Etymology
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Falange 
Spanish political party founded 1933 as a fascist movement; see Falangist. Related: Falangista.
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redeployment (n.)

"movement or reallocation" of troops, resources, etc., 1945; see re- "again, anew" + deployment.

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side-way (n.)
also sideway, 1550s, lateral space for passage or movement," from side (n.) + way (n.).
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impetuosity (n.)
early 15c., "violent movement, rushing," from Old French impetuosité (13c.) and directly from Medieval Latin impetuositatem (nominative impetuositas), from Late Latin impetuosus "impetuous, violent" (see impetuous).
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romanticism (n.)

1803, "a romantic idea," from romantic + -ism. In literature, 1823, in a French context, in reference to a movement toward medieval forms (especially in reaction to classical ones), an association now more often confined to Romanesque. The movement began in German and spread to England and France. Generalized sense of "a tendency toward romantic ideas" is recorded by 1840.

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numb (v.)

"to make numb, deprive of sensation or power of movement," 1550s (implied in numbed), from numb (adj.). Related: Numbing.

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circuity (n.)

"a movement in a circle," 1620s, from French circuite, from Medieval Latin circuitus (see circuitous) on model of gratuite, etc.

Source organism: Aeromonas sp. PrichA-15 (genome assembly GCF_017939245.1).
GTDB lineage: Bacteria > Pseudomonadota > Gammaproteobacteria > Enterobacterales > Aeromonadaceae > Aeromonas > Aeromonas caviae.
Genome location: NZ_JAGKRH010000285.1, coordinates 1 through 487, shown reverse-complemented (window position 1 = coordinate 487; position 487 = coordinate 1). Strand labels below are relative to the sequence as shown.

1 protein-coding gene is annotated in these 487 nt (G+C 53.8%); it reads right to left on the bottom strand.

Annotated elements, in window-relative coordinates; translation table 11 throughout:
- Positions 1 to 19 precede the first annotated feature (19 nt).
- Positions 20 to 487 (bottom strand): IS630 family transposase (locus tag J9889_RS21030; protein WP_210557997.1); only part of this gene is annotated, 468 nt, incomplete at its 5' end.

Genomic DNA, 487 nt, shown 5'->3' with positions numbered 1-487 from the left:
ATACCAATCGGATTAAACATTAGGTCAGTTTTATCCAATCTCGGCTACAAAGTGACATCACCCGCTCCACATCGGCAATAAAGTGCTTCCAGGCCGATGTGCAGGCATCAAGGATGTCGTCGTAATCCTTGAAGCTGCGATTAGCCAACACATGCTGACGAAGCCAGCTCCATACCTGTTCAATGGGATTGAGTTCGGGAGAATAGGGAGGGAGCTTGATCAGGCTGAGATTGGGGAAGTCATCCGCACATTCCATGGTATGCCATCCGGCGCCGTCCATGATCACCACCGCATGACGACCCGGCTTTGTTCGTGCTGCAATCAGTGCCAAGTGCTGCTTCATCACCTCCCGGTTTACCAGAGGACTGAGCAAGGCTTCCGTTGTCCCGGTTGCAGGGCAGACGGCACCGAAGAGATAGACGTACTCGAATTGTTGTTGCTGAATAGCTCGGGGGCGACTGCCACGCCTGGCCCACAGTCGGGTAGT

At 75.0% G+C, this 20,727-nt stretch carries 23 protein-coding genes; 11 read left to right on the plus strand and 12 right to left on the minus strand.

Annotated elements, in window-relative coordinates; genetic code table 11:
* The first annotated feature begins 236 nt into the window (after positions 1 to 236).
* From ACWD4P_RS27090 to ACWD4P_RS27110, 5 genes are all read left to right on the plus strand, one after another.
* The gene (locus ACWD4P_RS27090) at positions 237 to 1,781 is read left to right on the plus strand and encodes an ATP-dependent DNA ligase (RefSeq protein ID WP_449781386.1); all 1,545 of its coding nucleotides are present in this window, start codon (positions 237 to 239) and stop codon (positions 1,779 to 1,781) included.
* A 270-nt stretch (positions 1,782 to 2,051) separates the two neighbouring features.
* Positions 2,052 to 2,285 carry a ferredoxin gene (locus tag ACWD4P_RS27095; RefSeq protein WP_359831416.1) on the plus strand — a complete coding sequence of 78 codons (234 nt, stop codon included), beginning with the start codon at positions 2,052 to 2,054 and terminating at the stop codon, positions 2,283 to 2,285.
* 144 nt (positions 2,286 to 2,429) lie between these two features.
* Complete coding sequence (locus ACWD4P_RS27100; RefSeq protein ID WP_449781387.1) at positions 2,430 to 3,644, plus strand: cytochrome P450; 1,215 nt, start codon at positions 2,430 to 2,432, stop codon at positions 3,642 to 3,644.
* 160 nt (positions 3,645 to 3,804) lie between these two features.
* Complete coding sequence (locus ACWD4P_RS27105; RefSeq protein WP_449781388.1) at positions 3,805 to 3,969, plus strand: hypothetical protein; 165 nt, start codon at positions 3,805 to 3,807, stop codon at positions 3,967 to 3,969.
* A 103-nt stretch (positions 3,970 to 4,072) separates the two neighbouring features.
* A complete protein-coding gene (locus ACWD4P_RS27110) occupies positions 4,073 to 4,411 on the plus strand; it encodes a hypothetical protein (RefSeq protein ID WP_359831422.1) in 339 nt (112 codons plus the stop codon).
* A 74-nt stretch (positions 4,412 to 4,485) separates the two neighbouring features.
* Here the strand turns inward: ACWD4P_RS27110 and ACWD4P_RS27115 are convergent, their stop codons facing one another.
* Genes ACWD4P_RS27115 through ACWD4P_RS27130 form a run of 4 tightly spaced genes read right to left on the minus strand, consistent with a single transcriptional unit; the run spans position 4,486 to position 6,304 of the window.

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in-migration (n.)
1942, American English, in reference to movement within the same country (as distinguished from immigration), from in (prep.) + migration.
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symbolism (n.)
1650s, "practice of representing things with symbols," from symbol + -ism. Applied to the arts by 1866; attested from 1892 as a movement in French literature, from French symbolisme (see symbolist).
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scherzo (n.)
1852, from Italian scherzo, literally "sport, joke," from scherzare "to jest or joke," from a Germanic source (compare Middle High German scherzen "to jump merrily, enjoy oneself," German scherz "sport"), from PIE *(s)ker- (2) "leap, jump about." The lively second or third movement in a multi-movement musical work. Scherzando is the Italian gerund of scherzare.
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